Why Catalonia's regional election means little for the question of independence

Elsa Tarring examines the not-so-exciting implications of the Catalan regional election.

Elsa Tarring
21st February 2021
Indepedencia de Cataluna, Catalonia Referendum, People protesting on Las Ramblas for independence from Spain
Elections for Catalonia’s regional parliament took place on Sunday 14 February, and the results suggest a majority for three pro-independence parties, but this isn’t the first time the Parliament of Catalonia has been led by separatists and it seems unlikely it’ll be the last, signifying no real change for the region. 

Although the results have not yet been ratified, all indications are that the separatists will secure a majority. The Republican Left of Catalonia (ERC), whose leader Pere Aragonès is predicted to be Catalonia’s new President, Together for Catalonia (Junts) and the Popular Unity Candidacy (CUP) are set to secure 33, 32 and 9 seats respectively, meaning they’ll hold a majority with 74 seats in the 135-strong assembly. The Socialists’ Party (PSC) and Vox, two unionist parties, are only expected to gain 44 seats.

While this might seem like a sure-fire success for the separatists, a similar result was achieved in both the 2015 and 2017 regional elections, in which the same pro-independence parties claimed a majority of seats.

So why then has Catalonia not already declared independence from Spain? Well, it tried following the 2017 election when the Parliament of Catalonia held an independence referendum, but the attempt failed due to conflicts with the central Spanish government.

Declared illegal by the Constitutional Court of Spain for breaching the 1978 constitution that emphasises “the indissoluble unity of the Spanish nation”, the referendum was violently suppressed by police, who physically prevented people from entering polling stations and forcibly shut down protests.

But, unwilling to back down, the Catalan government ensured the referendum went ahead, and more than 2 million people managed to vote, 92% of whom did so in favour of independence. 

So, on 27 October 2017 the Parliament of Catalonia declared independence from Spain despite the ruling that it was illegal, provoking the Spanish government to invoke article 155 of the constitution, which gave it the ability to assume control of Catalonia’s autonomous powers. They refused to recognise the declaration of independence, fired Catalan President Carles Puigdemont and scheduled elections for its new president.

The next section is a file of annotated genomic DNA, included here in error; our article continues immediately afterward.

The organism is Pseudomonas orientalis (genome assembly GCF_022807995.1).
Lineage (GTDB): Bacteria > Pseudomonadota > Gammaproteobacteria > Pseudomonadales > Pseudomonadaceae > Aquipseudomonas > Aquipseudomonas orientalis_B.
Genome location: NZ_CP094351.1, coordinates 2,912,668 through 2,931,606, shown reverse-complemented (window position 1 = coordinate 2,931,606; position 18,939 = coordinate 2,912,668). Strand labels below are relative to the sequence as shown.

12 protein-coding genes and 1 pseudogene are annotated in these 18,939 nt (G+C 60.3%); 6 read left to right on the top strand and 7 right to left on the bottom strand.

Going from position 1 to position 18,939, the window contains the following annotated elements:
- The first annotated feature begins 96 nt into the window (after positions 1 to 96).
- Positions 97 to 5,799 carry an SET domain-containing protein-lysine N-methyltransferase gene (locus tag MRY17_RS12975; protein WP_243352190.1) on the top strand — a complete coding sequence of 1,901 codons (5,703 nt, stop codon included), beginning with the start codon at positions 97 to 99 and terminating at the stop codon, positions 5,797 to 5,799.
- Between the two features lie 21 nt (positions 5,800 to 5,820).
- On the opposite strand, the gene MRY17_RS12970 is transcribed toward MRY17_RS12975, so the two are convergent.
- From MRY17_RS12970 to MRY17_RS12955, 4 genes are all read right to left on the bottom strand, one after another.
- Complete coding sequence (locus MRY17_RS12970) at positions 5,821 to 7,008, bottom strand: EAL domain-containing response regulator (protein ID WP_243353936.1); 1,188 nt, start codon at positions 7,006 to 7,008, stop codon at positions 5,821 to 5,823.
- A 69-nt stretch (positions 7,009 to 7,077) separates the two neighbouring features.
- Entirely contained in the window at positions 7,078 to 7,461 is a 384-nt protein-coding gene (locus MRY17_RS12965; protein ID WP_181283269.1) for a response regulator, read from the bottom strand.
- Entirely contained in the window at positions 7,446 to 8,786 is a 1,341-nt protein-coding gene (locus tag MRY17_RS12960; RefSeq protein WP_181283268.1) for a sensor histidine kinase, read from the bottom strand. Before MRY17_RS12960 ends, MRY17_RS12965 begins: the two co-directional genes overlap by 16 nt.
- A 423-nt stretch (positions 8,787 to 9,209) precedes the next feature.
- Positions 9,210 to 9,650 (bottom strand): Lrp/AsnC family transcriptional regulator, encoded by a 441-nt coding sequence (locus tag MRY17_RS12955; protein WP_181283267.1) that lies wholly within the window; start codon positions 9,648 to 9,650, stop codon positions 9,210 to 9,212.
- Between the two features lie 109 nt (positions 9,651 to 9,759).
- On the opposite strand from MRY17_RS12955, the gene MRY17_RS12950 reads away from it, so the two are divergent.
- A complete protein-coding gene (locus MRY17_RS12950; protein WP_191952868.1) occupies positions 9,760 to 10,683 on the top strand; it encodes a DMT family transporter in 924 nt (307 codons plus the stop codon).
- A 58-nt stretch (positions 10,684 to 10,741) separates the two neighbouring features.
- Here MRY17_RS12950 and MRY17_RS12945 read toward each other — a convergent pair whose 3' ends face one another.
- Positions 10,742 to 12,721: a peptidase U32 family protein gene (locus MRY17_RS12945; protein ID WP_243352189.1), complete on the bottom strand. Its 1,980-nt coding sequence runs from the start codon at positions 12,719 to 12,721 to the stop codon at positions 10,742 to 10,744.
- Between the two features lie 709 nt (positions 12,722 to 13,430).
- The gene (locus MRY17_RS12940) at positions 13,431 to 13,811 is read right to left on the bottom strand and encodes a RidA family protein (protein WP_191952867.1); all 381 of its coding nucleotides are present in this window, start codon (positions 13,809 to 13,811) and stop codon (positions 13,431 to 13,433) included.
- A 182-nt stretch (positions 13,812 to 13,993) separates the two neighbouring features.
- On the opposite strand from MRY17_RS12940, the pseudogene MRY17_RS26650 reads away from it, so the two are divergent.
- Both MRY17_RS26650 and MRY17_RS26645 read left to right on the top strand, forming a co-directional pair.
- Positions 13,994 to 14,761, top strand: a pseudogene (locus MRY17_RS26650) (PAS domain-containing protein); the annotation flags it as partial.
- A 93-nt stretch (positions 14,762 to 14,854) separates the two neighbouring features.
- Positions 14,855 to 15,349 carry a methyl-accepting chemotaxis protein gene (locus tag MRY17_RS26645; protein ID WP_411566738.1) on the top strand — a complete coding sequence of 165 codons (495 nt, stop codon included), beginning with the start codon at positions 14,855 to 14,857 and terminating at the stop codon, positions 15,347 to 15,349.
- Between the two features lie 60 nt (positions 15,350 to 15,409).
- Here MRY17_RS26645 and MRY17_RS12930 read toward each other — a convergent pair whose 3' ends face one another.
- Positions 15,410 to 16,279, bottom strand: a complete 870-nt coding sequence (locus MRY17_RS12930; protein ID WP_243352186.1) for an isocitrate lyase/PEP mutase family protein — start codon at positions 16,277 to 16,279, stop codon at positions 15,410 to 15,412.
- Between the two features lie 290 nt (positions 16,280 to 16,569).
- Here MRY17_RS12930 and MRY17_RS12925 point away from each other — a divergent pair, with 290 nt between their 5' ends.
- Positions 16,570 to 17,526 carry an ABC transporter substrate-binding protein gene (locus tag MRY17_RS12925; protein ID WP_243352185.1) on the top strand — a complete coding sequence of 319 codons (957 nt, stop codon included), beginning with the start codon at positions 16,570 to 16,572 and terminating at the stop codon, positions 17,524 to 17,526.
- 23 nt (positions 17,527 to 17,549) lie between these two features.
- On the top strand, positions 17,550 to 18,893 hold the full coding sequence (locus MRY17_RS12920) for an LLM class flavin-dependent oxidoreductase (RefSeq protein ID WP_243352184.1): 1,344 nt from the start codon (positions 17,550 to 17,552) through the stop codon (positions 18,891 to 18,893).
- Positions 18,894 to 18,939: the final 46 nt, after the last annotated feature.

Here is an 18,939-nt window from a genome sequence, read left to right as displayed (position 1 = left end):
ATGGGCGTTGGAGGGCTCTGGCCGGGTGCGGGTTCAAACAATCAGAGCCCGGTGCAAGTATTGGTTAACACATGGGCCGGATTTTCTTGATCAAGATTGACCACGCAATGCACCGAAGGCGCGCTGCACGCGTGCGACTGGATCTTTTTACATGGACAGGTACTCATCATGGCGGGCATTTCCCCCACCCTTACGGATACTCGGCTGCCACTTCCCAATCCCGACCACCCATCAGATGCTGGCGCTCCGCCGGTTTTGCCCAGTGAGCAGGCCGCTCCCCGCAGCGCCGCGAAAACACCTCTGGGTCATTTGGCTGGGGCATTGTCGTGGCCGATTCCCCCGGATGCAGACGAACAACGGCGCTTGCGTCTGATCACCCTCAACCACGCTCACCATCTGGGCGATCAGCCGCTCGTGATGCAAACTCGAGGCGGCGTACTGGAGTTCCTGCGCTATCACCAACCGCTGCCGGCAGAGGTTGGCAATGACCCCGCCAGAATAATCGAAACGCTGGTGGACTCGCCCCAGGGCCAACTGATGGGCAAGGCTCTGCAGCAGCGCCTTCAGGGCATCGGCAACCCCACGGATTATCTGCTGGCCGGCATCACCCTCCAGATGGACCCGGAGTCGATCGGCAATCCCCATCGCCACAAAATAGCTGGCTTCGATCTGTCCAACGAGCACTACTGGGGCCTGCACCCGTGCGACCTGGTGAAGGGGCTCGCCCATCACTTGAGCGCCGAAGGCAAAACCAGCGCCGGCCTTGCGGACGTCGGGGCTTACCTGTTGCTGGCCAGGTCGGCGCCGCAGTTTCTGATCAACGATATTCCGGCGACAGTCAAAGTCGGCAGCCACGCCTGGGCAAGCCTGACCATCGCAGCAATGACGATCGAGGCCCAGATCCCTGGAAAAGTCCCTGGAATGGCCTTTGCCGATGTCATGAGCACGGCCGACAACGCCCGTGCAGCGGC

Since the failed attempt at separatism, tensions have remained high, and in 2019, Spain’s Supreme Court jailed nine Catalan politicians for their part in the illegal referendum, showing that the government is now more reluctant than ever to give up its most affluent region.

Not only is the unsuccessful referendum a prime reason why Catalonia won’t now become an independent state following last week’s election, but the three leading separatist parties are also divided on their desires for the region, meaning they’ll struggle to unite politically.

The ERC is much less confrontational than its likely coalition partner, Junts, which promised a repeat of 2017’s declaration of independence in its electoral campaign, and heated discussions have already begun between the two parties regarding whether to invite the non-separatist En Comú Podem party to form a coalition. 

So, as much as the results of this recent election are an accomplishment for Catalan separatists, they haven’t achieved anything they hadn’t already, and the parties’ conflicting opinions on the future of Catalonia suggests they’ll fail to band together.

While this election has brought independence once again within reach, Catalonia remains unable to break away from Spain.

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